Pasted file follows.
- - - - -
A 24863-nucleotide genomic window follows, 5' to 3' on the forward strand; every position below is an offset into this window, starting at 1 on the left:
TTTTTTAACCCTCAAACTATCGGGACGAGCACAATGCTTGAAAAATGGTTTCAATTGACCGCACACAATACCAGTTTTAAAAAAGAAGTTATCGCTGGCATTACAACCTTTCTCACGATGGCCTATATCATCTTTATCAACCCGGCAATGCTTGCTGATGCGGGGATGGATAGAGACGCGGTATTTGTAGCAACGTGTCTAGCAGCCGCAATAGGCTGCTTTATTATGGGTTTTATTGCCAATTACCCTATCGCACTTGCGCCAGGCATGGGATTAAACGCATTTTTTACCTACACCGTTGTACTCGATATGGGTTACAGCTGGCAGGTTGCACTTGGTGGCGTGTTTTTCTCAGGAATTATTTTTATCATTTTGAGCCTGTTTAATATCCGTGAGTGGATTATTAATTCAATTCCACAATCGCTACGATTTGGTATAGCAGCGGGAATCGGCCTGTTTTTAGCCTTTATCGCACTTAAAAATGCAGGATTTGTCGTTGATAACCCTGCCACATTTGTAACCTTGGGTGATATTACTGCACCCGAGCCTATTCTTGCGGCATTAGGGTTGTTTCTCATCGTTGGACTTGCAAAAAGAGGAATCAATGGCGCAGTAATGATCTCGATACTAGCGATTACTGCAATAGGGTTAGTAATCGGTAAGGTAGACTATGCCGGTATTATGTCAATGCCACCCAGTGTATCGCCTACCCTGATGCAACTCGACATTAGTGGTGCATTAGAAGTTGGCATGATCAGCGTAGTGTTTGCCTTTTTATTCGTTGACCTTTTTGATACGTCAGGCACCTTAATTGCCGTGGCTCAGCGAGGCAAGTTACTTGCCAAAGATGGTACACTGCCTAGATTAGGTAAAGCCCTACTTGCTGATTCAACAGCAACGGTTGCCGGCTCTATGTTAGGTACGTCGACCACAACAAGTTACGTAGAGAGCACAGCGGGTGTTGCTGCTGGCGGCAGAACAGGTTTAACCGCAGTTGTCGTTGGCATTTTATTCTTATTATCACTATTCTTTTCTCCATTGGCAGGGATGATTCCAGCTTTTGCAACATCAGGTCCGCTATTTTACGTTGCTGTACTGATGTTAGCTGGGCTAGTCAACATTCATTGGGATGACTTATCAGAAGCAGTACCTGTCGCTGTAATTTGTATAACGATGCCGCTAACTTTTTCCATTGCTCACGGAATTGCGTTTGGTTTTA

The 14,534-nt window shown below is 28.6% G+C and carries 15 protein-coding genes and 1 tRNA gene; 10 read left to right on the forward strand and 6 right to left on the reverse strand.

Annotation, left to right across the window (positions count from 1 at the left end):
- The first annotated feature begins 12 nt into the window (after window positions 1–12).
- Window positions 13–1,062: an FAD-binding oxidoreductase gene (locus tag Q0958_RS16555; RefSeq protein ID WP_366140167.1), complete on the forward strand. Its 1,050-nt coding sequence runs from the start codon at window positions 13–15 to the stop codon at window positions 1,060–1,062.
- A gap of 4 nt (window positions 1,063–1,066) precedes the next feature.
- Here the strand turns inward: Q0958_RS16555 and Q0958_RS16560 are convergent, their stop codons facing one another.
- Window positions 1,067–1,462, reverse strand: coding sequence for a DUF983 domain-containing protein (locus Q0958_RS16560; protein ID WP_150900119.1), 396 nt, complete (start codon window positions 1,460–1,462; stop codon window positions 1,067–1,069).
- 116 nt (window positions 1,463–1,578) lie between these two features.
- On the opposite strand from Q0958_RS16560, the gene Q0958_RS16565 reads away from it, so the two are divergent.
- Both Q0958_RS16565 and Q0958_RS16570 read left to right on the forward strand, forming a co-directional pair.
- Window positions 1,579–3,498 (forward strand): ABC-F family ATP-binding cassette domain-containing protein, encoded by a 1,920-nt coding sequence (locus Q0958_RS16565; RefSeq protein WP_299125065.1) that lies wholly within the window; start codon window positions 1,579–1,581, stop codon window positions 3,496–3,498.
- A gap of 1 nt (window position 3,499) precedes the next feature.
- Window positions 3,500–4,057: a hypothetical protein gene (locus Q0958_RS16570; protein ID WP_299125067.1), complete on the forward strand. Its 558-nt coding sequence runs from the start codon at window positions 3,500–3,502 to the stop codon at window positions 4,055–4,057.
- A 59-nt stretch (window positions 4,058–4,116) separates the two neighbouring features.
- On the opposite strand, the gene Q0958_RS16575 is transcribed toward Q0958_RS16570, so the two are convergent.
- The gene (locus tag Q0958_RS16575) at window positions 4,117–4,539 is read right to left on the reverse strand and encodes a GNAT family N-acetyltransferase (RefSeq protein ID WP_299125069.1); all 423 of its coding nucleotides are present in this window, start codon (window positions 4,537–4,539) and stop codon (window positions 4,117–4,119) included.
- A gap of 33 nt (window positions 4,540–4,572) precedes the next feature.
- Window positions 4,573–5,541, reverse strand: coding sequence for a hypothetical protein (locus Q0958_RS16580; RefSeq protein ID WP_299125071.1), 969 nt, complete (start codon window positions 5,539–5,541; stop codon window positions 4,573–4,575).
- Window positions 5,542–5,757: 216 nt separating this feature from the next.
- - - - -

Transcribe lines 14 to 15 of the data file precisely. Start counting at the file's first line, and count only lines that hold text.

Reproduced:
- A gap of 1 nt (window position 3,499) precedes the next feature.
- Window positions 3,500–4,057: a hypothetical protein gene (locus Q0958_RS16570; protein ID WP_299125067.1), complete on the forward strand. Its 558-nt coding sequence runs from the start codon at window positions 3,500–3,502 to the stop codon at window positions 4,055–4,057.